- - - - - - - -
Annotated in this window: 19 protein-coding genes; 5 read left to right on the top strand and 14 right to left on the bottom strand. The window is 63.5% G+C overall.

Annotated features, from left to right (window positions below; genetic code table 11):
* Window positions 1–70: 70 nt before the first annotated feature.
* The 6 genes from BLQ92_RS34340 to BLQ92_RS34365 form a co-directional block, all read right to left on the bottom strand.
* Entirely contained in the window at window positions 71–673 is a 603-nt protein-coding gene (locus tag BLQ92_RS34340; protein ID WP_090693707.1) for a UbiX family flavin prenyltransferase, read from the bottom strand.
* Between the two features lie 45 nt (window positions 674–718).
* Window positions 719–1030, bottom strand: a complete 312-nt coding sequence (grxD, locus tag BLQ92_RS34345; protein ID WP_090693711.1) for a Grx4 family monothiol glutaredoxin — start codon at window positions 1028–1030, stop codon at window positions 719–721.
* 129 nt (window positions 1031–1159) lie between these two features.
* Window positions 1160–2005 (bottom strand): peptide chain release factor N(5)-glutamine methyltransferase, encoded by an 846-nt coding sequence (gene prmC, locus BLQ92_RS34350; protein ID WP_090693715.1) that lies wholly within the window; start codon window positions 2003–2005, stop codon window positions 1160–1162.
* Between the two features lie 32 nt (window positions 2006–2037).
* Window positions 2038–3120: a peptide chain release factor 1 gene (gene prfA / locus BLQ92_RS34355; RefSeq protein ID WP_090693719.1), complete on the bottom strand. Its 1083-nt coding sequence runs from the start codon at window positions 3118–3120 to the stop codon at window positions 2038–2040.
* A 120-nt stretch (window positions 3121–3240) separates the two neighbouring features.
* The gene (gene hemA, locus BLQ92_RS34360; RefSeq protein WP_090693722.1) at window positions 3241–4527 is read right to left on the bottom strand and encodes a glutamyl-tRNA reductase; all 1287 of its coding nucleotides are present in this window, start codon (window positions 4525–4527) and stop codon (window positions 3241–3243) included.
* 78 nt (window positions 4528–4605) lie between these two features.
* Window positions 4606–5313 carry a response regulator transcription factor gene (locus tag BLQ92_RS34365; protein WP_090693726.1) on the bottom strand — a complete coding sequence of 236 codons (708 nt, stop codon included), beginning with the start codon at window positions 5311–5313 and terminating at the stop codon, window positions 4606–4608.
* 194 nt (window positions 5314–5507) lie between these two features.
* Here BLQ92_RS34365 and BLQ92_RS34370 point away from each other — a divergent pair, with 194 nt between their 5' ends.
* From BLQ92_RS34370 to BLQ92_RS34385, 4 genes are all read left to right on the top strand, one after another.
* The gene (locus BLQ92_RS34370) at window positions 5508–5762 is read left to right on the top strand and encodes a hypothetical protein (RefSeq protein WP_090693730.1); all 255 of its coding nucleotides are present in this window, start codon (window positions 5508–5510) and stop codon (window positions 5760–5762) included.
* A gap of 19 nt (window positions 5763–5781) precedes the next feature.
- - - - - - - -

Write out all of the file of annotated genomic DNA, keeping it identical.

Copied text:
Annotated in this window: 19 protein-coding genes; 5 read left to right on the top strand and 14 right to left on the bottom strand. The window is 63.5% G+C overall.

Annotated features, from left to right (window positions below; genetic code table 11):
* Window positions 1–70: 70 nt before the first annotated feature.
* The 6 genes from BLQ92_RS34340 to BLQ92_RS34365 form a co-directional block, all read right to left on the bottom strand.
* Entirely contained in the window at window positions 71–673 is a 603-nt protein-coding gene (locus tag BLQ92_RS34340; protein ID WP_090693707.1) for a UbiX family flavin prenyltransferase, read from the bottom strand.
* Between the two features lie 45 nt (window positions 674–718).
* Window positions 719–1030, bottom strand: a complete 312-nt coding sequence (grxD, locus tag BLQ92_RS34345; protein ID WP_090693711.1) for a Grx4 family monothiol glutaredoxin — start codon at window positions 1028–1030, stop codon at window positions 719–721.
* 129 nt (window positions 1031–1159) lie between these two features.
* Window positions 1160–2005 (bottom strand): peptide chain release factor N(5)-glutamine methyltransferase, encoded by an 846-nt coding sequence (gene prmC, locus BLQ92_RS34350; protein ID WP_090693715.1) that lies wholly within the window; start codon window positions 2003–2005, stop codon window positions 1160–1162.
* Between the two features lie 32 nt (window positions 2006–2037).
* Window positions 2038–3120: a peptide chain release factor 1 gene (gene prfA / locus BLQ92_RS34355; RefSeq protein ID WP_090693719.1), complete on the bottom strand. Its 1083-nt coding sequence runs from the start codon at window positions 3118–3120 to the stop codon at window positions 2038–2040.
* A 120-nt stretch (window positions 3121–3240) separates the two neighbouring features.
* The gene (gene hemA, locus BLQ92_RS34360; RefSeq protein WP_090693722.1) at window positions 3241–4527 is read right to left on the bottom strand and encodes a glutamyl-tRNA reductase; all 1287 of its coding nucleotides are present in this window, start codon (window positions 4525–4527) and stop codon (window positions 3241–3243) included.
* 78 nt (window positions 4528–4605) lie between these two features.
* Window positions 4606–5313 carry a response regulator transcription factor gene (locus tag BLQ92_RS34365; protein WP_090693726.1) on the bottom strand — a complete coding sequence of 236 codons (708 nt, stop codon included), beginning with the start codon at window positions 5311–5313 and terminating at the stop codon, window positions 4606–4608.
* 194 nt (window positions 5314–5507) lie between these two features.
* Here BLQ92_RS34365 and BLQ92_RS34370 point away from each other — a divergent pair, with 194 nt between their 5' ends.
* From BLQ92_RS34370 to BLQ92_RS34385, 4 genes are all read left to right on the top strand, one after another.
* The gene (locus BLQ92_RS34370) at window positions 5508–5762 is read left to right on the top strand and encodes a hypothetical protein (RefSeq protein WP_090693730.1); all 255 of its coding nucleotides are present in this window, start codon (window positions 5508–5510) and stop codon (window positions 5760–5762) included.
* A gap of 19 nt (window positions 5763–5781) precedes the next feature.